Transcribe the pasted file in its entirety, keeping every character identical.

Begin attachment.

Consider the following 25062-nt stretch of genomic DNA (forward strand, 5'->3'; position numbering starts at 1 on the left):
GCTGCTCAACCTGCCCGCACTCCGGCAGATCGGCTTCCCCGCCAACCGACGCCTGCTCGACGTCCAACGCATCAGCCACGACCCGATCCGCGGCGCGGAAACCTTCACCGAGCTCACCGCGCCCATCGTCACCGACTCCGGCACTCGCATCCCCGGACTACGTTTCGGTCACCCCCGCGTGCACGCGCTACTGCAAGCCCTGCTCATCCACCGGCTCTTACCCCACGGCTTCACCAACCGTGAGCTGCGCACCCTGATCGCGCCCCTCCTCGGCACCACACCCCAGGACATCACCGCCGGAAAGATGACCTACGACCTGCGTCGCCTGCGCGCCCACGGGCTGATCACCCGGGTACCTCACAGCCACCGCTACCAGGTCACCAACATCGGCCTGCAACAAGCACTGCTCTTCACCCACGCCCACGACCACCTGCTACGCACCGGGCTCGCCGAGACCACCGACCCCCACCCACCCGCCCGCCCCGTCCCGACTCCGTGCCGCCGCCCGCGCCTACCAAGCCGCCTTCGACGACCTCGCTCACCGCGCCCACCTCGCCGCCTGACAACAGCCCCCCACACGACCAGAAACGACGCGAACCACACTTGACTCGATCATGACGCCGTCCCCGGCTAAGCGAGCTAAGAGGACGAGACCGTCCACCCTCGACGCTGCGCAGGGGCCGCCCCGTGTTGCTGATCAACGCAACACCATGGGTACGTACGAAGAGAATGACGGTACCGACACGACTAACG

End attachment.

Consider the following 25062-nt stretch of genomic DNA (forward strand, 5'->3'; position numbering starts at 1 on the left):
GCTGCTCAACCTGCCCGCACTCCGGCAGATCGGCTTCCCCGCCAACCGACGCCTGCTCGACGTCCAACGCATCAGCCACGACCCGATCCGCGGCGCGGAAACCTTCACCGAGCTCACCGCGCCCATCGTCACCGACTCCGGCACTCGCATCCCCGGACTACGTTTCGGTCACCCCCGCGTGCACGCGCTACTGCAAGCCCTGCTCATCCACCGGCTCTTACCCCACGGCTTCACCAACCGTGAGCTGCGCACCCTGATCGCGCCCCTCCTCGGCACCACACCCCAGGACATCACCGCCGGAAAGATGACCTACGACCTGCGTCGCCTGCGCGCCCACGGGCTGATCACCCGGGTACCTCACAGCCACCGCTACCAGGTCACCAACATCGGCCTGCAACAAGCACTGCTCTTCACCCACGCCCACGACCACCTGCTACGCACCGGGCTCGCCGAGACCACCGACCCCCACCCACCCGCCCGCCCCGTCCCGACTCCGTGCCGCCGCCCGCGCCTACCAAGCCGCCTTCGACGACCTCGCTCACCGCGCCCACCTCGCCGCCTGACAACAGCCCCCCACACGACCAGAAACGACGCGAACCACACTTGACTCGATCATGACGCCGTCCCCGGCTAAGCGAGCTAAGAGGACGAGACCGTCCACCCTCGACGCTGCGCAGGGGCCGCCCCGTGTTGCTGATCAACGCAACACCATGGGTACGTACGAAGAGAATGACGGTACCGACACGACTAACG